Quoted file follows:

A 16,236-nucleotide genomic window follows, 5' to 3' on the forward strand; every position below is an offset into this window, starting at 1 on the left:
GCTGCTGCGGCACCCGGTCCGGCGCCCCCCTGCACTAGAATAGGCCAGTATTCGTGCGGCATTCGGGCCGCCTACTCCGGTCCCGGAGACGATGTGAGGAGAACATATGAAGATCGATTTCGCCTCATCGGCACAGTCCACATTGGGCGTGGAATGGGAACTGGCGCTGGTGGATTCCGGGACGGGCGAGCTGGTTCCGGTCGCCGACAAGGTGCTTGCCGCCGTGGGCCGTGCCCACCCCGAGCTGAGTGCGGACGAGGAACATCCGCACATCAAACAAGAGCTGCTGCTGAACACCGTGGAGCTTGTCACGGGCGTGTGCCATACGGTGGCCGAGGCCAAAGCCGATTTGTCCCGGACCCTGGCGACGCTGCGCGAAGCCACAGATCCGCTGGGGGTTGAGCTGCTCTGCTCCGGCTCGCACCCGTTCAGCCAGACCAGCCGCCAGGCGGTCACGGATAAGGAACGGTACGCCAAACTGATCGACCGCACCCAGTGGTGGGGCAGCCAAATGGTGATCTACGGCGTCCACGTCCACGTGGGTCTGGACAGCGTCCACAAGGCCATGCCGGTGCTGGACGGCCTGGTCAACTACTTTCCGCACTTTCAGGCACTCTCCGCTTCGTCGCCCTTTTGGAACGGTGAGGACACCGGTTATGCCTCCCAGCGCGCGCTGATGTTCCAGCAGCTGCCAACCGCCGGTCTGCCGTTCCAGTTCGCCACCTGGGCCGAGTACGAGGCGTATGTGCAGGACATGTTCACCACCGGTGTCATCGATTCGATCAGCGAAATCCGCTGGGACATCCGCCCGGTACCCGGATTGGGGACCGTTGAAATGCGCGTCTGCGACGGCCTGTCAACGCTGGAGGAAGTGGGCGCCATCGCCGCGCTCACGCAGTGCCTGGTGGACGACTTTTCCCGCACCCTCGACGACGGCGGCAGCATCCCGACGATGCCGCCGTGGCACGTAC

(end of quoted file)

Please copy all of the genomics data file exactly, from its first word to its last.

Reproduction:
A 16,236-nucleotide genomic window follows, 5' to 3' on the forward strand; every position below is an offset into this window, starting at 1 on the left:
GCTGCTGCGGCACCCGGTCCGGCGCCCCCCTGCACTAGAATAGGCCAGTATTCGTGCGGCATTCGGGCCGCCTACTCCGGTCCCGGAGACGATGTGAGGAGAACATATGAAGATCGATTTCGCCTCATCGGCACAGTCCACATTGGGCGTGGAATGGGAACTGGCGCTGGTGGATTCCGGGACGGGCGAGCTGGTTCCGGTCGCCGACAAGGTGCTTGCCGCCGTGGGCCGTGCCCACCCCGAGCTGAGTGCGGACGAGGAACATCCGCACATCAAACAAGAGCTGCTGCTGAACACCGTGGAGCTTGTCACGGGCGTGTGCCATACGGTGGCCGAGGCCAAAGCCGATTTGTCCCGGACCCTGGCGACGCTGCGCGAAGCCACAGATCCGCTGGGGGTTGAGCTGCTCTGCTCCGGCTCGCACCCGTTCAGCCAGACCAGCCGCCAGGCGGTCACGGATAAGGAACGGTACGCCAAACTGATCGACCGCACCCAGTGGTGGGGCAGCCAAATGGTGATCTACGGCGTCCACGTCCACGTGGGTCTGGACAGCGTCCACAAGGCCATGCCGGTGCTGGACGGCCTGGTCAACTACTTTCCGCACTTTCAGGCACTCTCCGCTTCGTCGCCCTTTTGGAACGGTGAGGACACCGGTTATGCCTCCCAGCGCGCGCTGATGTTCCAGCAGCTGCCAACCGCCGGTCTGCCGTTCCAGTTCGCCACCTGGGCCGAGTACGAGGCGTATGTGCAGGACATGTTCACCACCGGTGTCATCGATTCGATCAGCGAAATCCGCTGGGACATCCGCCCGGTACCCGGATTGGGGACCGTTGAAATGCGCGTCTGCGACGGCCTGTCAACGCTGGAGGAAGTGGGCGCCATCGCCGCGCTCACGCAGTGCCTGGTGGACGACTTTTCCCGCACCCTCGACGACGGCGGCAGCATCCCGACGATGCCGCCGTGGCACGTAC